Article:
Its perihelion distance will vary over different passages as its own orbit around the Dark Star coincides with the perihelion passage of the system as a whole (so my view here is necessarily 'ball-park'). On occasion there will be an exact juxtaposition between its own perihelion and that of the Dark Star, along a line of sight from the Sun.
Other times it will be on the other side of the Dark Star during the binary perihelion. So the timing of Nibiru will necessarily vary, as will its sky position and relative brilliance. Perhaps this is why there are so many unknowns about the transitory appearance of this body.
Another important detail is the fact that Nibiru is not seen to swing around the Sun. It seems to come towards the Sun and then quickly recedes without traversing a large portion of the sky.
This explains the weird set of constellations moved through (which probably vary between different transits anyway), and also the short period of time that Nibiru can be seen. Even though the Dark Star may take literally hundreds of years to traverse perihelion, the time that Nibiru is observable from Earth is likely to be short; perhaps a matter of weeks or months. I suppose it's possible that there may even be more than one visible transit during a total binary perihelion. Either way, this scenario opens up a number of new possibilities.
The idea that one of the Dark Star's planets is our 'Planet X' has been suggested to me by a couple of people before, most notably Rajasun. At the time I was mildly sceptical because it seemed unlikely to me that a small brown dwarf would be able to maintain a planetary system at such a distance; I am suggesting here that Nibiru may be orbiting at about 60AU from the Dark Star (and this may vary as well if its own orbit is elliptical around the binary parent).
But a recent precedent was discovered in the form of a large planet (of about 3-10 Jupiter masses) imaged at a similar sort of distance from a free-floating brown dwarf (of about 26 Jupiter masses) known to astronomers as '2M1207'. The distance between them is approximately 40 AU (5). The Hubble image here shows the planet (in pink) near to the parent 'star' (centre) (6). So it's not difficult to extrapolate a similar situation for our binary Dark Star, with Nibiru as the accompanying planet.
The '12th' Planet
This finding has turned my thinking around. It presents us with the potential for a 3-body solution to the orbital configuration. Also, instead of one Planet X body we now essentially have 3 notables; the Dark Star and two major planets orbiting it (the other 5 appear to be minor bodies). Those two notables are Nibiru at ~60AU distance and the Homeworld much closer to the Dark Star itself. Add these bodies to the 9 known planets to the solar system brings us to 12 planets, which seems closer to the Sumerian 12th Planet scenario than Sitchin himself!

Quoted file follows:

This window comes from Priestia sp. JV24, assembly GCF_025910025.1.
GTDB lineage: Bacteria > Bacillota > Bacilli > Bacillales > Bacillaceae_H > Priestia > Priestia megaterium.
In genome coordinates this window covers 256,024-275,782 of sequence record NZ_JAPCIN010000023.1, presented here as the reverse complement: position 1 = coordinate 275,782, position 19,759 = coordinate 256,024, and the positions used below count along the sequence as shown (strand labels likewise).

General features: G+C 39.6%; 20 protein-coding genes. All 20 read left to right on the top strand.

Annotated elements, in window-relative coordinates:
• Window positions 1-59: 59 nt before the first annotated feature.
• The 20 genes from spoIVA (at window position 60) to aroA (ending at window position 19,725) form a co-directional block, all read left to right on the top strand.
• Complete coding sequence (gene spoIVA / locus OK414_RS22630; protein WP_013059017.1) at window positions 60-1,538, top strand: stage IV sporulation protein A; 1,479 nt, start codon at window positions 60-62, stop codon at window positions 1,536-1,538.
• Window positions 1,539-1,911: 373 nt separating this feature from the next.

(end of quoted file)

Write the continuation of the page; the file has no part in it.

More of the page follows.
This image shows the solar system according to my binary Dark Star scenario: (from left to right) The Sun, Mercury, Venus, Earth, Mars, Jupiter, Saturn, Uranus, Neptune, Pluto, the binary Dark Star, the Homeworld, and Nibiru.
Other aspects of the myth surrounding Nibiru become more understandable with this hypothesis. In their classic book ‘Hamlet’s Mill’, Giorgio de Santillana and Hertha von Dechen explored the mysterious nature of ‘Nibiru’ in 1969, and showed that, at that time, no scholarly theory adequately explained its celestial nature. Not much has changed since then, except Sitchin's books of course. Here's what Santillana and von Dechen had to say about what the name Nibiru actually means:
“The plain meaning of “nibiru” is “ferry, ferryman, ford” – “mikis nibiri” is the toll one has to pay for crossing the river – from eberu “to cross”." (7)
The 'Planet of the Crossing' is thus a ferry of sorts. This has made little sense up until now because the implication is that Nibiru takes travellers onto another place. That place was never defined by Sitchin who insisted that Nibiru was the homeworld of the Anunnaki itself. Yet, with our new insight the meaning behind the name 'ferry' becomes crystal clear.
The transit of the Dark Star around the Sun at perihelion is still a very remote event. At its closest the Dark Star is still twice as far away as Pluto. To rendezvous with the Dark Star would take many years of space travel with the risk of missing an object too remote to observe.
Yet Nibiru acts as an intermediary. It swoops into the planetary Solar System and then returns to the comet clouds. It would provide space travellers with the ideal stepping stone to the Dark Star. It literally acts as a ferry. There may be other symbolic overtones to this. If the Anunnaki are physical gods, then their Homeworld is mythological Heaven. It is very similar to Earth ('as in Heaven, so on Earth', 'As Above, so Below' etc).
The myth of the Ferryman coming to collect the dead to take them to the Underworld could have new meaning in the light of this new hypothesis.
Angle to the Ecliptic
Another vexing issue with Sitchin's model is the fact that Nibiru is said to move through the heavens at a 30 degree angle to the ecliptic, nearly twice that of Pluto. Yet, a sizeable planet moving through the planetary Solar System at such an extreme angle to the plane of the other planets would cause chaos over time to their orbits. This is called the Kozai effect, which has become a huge headache for me in recent years. Again, this new hypothesis allows us to circumvent this problem in that the Dark Star does not actually move through the planetary solar system at all. However, Nibiru, its outlying planet, does, and Sitchin seems reasonably clear about its angle of inclination from the texts he has studied. How do we explain this?